My explorer is Hernando de Soto. The life of Hernando de Soto is an inspiration to us all. He is my role model, along with Tom of Blink 182. When I grow up I want to be just like Hernando de Soto.
One thing we learned this semester in World History class is that our diverse and wondrous world has always been dominated by thieving, treacherous, vicious, pestilential, murderous bastards. But of all of history's great thieving, treacherous, vicious, pestilential, murderous bastards, there have been few bastards as thieving, treacherous, vicious, pestilential, or murderous as Hernando de Soto. Hernando de Soto makes today's crack dealers, school shooters, and gangster rappers look positively genial.
Hernando de Soto had many good qualities. In Spain, he was known for his elegant if foppish and absurdly expensive taste in clothes. Received as a hero by the Spanish court between his spasms of genocide, he cut a dashing figure indeed, charming the ladies with his exquisite affectations and "witticisms."
Such a lifestyle, however, is expensive, and De Soto soon heard rumors of cities of gold in the New World, guarded only by primitively-armed savages with little resistance to disease. The rest, as our textbook points out in its very title, is history.
De Soto joined Pizarro's heroic expedition to annihilate Inca civilization and its practitioners and take all their stuff. Renowned for his gratuitous cruelty toward the natives, de Soto was known to decapitate a heathen merely to test the sharpness of his sword.
With his stolen wealth, he set up shop in Central America as a slave trader: at that time an innovative and progressive idea to uplift the New World into civilization. Here he perfected the manacles and instruments of torture that were to help make his name immortal. And yet, Hernando de Soto still had dreams, just like we do today. He wanted not only to be wealthy and cruel, but extremely wealthy and extremely cruel. Thus he had the Spanish crown appoint him governor of Cuba, so that he could strip the island to finance expeditions into the North American mainland.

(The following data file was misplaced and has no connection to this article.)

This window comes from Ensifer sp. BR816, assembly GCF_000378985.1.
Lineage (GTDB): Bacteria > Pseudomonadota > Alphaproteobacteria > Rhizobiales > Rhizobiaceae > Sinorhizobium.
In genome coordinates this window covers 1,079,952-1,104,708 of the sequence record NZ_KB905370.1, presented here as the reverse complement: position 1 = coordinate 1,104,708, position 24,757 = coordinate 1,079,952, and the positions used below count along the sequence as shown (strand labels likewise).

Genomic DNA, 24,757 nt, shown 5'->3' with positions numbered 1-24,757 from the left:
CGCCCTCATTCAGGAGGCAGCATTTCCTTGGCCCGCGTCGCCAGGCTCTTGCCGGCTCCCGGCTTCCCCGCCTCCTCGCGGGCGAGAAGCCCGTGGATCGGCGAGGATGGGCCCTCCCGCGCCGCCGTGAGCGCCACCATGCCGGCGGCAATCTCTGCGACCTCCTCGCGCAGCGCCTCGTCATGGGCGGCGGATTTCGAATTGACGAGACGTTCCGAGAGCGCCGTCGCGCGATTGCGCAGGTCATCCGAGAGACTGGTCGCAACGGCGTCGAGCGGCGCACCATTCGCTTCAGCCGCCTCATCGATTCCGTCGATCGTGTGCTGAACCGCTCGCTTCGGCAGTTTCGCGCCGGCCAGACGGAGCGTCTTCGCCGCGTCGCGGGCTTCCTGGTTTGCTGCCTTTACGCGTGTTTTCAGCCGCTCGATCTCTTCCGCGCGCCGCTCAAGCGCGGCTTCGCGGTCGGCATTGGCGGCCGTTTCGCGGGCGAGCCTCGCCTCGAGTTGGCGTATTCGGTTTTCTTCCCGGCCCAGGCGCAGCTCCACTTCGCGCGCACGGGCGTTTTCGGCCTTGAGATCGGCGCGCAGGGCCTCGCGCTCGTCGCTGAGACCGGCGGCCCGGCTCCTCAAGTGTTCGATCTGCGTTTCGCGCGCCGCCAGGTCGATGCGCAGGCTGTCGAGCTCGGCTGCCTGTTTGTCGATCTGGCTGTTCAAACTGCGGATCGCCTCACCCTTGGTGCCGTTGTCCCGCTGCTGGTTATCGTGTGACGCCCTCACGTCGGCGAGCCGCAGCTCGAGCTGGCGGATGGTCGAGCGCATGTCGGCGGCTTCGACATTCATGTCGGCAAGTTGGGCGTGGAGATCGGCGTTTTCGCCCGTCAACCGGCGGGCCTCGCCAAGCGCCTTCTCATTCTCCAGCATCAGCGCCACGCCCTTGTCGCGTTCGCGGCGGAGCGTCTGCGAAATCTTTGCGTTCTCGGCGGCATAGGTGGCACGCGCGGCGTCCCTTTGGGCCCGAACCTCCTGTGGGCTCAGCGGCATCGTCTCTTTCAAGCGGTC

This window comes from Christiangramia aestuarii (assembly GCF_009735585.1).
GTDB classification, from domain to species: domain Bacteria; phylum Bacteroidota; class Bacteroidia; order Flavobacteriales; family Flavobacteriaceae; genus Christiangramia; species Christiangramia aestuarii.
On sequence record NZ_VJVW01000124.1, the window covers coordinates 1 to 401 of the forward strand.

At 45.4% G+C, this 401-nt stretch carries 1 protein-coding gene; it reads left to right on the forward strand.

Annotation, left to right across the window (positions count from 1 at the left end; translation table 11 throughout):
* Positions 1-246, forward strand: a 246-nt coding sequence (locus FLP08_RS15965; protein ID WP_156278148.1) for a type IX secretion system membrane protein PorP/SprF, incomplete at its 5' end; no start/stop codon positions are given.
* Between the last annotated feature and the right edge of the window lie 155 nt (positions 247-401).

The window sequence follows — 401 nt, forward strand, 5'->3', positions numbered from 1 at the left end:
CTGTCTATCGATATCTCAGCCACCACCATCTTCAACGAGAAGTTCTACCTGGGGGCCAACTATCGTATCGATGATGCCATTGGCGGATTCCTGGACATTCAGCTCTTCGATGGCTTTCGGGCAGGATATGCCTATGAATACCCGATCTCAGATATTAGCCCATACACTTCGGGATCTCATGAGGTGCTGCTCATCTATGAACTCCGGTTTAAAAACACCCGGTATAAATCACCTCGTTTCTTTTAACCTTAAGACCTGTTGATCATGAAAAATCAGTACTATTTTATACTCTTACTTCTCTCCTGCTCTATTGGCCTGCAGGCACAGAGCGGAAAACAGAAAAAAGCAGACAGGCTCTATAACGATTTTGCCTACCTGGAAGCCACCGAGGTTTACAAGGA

De Soto invaded Florida in 1539, landing near Tampa Bay with a small army that carried state-of-the-art restraints, pikes, crossbows, and perhaps the odd pair of thumb-screws, along with relics of Christ. At every turn in his years-long expedition, he was welcomed with elaborate ceremonial greetings and rich gifts. And yet when he asked after the city of gold, the natives simply looked bewildered. And so he developed the habit, when greeted courteously by a chief, of taking that chief hostage. Then he would loose his "wardogs" - canines bred to kill - and some few savages would be ripped open, disemboweled, and devoured. If a remaining tribesman showed signs of irritation with this procedure, he could expect to be summarily executed, along with his wife and children..
Hernando de Soto eventually became the first Christian to see the Mississippi River. We will never have a clear idea of how densely populated North America was before de Soto arrived: the venereal diseases spread by his rapine and the plagues spread by his hygiene proved fatal essentially to an entire continent. Sadly, de Soto himself died of disease, somewhere in the malarial swamps of what became the southern United States.
But though de Soto failed to find his city of gold, he tried his very best, and no amount of revisionist or politically correct history can take that away from him. Hernando de Soto dreamed big, and wouldn't let anything - especially human lives - get in his way. Maybe when I grow up I won't adventure into new continents, but rather into the infinities of space itself. Or maybe I'll just thoroughly explore my office cubicle. Either way, I will keep looking for my city of gold. I want to be an explorer just like Hernando de Soto, for though we may thank whatever God we worship that Hernando de Soto is dead, the spirit of exploration lives on in each of us.